Android tablets have nearly caught up to iPad devices as the world’s most popular tablet platform, and some project that they may even overtake iPads later this year. According to new research from app analytics company Localytics, the U.S., and specifically Amazon, should take the most credit for that trend: some 59% of all Android tablet usage came from the U.S., with over half of that attributed to Kindle Fire and Fire HD tablets, working out to a 33% share.
The numbers are based on usage of apps with Localytics analysis and marketing data installed on them. Localytics says that in total there are 500 million+ unique devices running that software.
That is enough of a lead, in the leading Android tablet market, to make Amazon’s Kindle Fire the world’s most popular Android tablet. But it’s a very regional victory for now, and would likely to come a surprise to Android users outside of the U.S.
The U.S. is Amazon’s first and main market for the Kindle Fire, with Amazon only starting to roll out the tablets to other markets towards the end of 2012 (first in the UK market), around a year after launching in the U.S.
That means that some 89% of Amazon’s tablets “live in America, with most of the rest in Great Britain,” writes Localytics’ Daniel Ruby. “After those two, no other country has even one percent of worldwide Kindle Fires.”
In the rest of the world, however, the Android tablet game is Samsung’s to lose. Ruby tells me that the Korean device maker’s Galaxy line accounts for 76% of all Android tablet usage across non-U.S. markets. Nexus 7 came in second at 15%, and Kindle Fire’s global share is just 9%.
Localytics notes that if Amazon manages to work out its international distribution, then “their U.S. success suggests they could quickly dominate the Android tablet market worldwide.”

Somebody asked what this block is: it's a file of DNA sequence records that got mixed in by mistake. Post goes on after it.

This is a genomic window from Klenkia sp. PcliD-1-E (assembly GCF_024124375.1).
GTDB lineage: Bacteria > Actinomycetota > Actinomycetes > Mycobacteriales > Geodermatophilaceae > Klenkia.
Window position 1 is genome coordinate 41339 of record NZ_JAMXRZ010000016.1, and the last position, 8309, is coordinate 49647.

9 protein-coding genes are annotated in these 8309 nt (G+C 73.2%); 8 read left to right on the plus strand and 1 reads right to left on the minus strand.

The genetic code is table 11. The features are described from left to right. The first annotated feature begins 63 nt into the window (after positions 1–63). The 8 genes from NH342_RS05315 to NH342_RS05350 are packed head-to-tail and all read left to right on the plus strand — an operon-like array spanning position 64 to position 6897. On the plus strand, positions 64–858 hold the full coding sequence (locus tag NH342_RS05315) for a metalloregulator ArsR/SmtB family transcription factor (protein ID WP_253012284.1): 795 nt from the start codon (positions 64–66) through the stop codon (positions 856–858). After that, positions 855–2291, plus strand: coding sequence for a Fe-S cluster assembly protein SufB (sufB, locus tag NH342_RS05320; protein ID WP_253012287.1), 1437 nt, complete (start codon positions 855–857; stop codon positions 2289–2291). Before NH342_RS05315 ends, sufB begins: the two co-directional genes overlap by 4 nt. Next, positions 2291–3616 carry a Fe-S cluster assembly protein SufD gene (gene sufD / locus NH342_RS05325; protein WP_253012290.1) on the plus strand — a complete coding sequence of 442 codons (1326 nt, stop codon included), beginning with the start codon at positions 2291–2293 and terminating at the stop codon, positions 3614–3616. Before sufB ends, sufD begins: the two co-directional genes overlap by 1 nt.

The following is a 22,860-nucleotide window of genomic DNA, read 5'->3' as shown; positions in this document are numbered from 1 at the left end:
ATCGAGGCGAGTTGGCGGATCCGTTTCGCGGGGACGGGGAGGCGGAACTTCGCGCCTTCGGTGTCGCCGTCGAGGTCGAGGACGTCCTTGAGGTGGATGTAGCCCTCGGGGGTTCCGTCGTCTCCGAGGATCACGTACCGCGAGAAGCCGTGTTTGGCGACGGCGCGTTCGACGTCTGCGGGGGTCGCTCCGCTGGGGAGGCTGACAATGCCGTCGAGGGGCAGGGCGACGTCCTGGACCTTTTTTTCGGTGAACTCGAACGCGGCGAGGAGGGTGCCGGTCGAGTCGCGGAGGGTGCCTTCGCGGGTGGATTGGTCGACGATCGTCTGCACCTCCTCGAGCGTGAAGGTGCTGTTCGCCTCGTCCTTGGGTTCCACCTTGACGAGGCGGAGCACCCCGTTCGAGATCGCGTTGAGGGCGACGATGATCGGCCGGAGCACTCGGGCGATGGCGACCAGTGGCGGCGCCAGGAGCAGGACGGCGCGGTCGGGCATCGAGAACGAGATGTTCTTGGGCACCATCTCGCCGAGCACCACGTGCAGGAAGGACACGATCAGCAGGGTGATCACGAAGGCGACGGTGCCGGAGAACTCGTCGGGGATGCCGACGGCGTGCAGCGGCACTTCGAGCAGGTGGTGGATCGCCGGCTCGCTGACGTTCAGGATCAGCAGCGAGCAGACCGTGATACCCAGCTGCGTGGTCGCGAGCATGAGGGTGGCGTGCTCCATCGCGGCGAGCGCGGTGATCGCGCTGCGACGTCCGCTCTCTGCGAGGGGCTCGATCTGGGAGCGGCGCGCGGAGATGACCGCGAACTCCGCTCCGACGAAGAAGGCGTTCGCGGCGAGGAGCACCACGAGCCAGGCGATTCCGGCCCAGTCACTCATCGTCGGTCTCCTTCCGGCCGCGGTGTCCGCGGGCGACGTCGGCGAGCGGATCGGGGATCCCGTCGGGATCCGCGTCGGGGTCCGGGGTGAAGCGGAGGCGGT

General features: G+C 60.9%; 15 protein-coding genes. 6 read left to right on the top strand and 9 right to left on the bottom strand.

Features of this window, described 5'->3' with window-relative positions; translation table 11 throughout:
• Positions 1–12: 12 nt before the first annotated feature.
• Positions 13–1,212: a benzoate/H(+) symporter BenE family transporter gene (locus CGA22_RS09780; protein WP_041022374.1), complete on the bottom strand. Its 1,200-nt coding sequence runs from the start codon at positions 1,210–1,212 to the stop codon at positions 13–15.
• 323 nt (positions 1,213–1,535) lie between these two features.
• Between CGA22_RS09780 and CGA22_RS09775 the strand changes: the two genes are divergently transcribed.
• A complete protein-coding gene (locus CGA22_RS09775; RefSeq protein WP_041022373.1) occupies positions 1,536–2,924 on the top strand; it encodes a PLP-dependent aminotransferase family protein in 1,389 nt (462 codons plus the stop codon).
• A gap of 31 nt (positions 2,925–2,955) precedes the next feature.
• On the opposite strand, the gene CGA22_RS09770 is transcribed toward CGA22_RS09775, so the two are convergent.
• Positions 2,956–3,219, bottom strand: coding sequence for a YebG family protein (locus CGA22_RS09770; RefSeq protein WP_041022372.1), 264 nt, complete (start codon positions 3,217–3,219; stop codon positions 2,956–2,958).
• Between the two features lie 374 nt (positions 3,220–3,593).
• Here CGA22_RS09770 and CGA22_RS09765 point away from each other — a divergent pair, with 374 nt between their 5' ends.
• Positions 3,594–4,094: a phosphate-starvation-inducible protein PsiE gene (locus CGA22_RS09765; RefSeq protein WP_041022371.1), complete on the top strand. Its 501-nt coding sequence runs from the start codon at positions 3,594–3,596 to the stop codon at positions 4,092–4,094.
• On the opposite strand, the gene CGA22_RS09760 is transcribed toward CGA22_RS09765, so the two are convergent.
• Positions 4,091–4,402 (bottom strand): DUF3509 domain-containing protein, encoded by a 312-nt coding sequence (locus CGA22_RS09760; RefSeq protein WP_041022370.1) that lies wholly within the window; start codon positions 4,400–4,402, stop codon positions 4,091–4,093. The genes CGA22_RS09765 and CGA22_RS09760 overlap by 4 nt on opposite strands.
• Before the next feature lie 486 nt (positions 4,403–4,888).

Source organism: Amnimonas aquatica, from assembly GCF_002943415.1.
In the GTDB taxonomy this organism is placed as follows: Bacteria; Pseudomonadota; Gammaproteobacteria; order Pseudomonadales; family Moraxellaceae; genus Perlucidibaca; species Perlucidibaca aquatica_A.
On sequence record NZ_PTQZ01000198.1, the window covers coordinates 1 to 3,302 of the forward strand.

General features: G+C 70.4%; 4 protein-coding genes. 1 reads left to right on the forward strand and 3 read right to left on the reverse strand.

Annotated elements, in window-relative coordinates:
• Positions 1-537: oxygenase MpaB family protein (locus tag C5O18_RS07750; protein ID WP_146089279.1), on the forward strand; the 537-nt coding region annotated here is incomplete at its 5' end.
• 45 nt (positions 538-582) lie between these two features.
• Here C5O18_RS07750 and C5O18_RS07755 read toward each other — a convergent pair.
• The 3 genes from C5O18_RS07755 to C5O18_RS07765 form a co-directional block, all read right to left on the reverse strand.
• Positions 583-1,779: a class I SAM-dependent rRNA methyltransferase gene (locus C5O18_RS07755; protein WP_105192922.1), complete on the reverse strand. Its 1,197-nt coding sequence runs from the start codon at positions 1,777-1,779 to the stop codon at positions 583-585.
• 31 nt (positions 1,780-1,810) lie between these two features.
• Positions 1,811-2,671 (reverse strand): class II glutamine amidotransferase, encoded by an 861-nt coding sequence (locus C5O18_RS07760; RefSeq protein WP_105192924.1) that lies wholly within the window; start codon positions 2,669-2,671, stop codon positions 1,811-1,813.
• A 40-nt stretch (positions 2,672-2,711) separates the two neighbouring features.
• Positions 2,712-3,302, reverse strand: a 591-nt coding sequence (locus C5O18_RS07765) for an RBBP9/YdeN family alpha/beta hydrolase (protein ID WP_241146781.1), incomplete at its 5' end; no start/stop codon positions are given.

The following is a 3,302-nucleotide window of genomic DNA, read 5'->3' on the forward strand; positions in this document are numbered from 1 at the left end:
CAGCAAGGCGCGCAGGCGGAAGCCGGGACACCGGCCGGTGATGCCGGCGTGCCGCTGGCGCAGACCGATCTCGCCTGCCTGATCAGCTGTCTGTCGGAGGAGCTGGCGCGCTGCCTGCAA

Indeed, in the market where Amazon has been the longest, it has stolen a march on traditional competitors like Barnes & Noble, whose Android-based Nook has only 10% of the market in the U.S., and even less than Amazon outside of there.
The rise of the Kindle Fire speaks to another, persistent trend in the Android world: the presence and success of “official” Google versions of the platform and those that are not.
Because Fire is built on a “forked” version of Android, the Google Play app storefront doesn’t appear on it.
That means two things: first, Amazon gets more control to push its own advertising, and its own services on the devices over those of Google and others — something it is doing more by extending payment services and possibly adding in the ability to incorporate a voice API for voice recognition services.
Second, it means more legwork for developers and an imperative to create apps specifically for the Kindle Fire, if not with a view for global distribution today, then for the promise of it in the future.
“Any Android developer with a focus on tablets should be distributing their apps in the Amazon App Store,” writes Ruby. “The degree to which Amazon has dominated their most serious geographical market should speak to the future potential, and since Google Play is unavailable on the Kindle Fire family, adding Amazon’s App Store as a distribution channel is important.”
Figures from ABI Research in November 2012 noted that in the last quarter, iPad devices accounted for 55% of sales, while Android tablets accounted for 44%.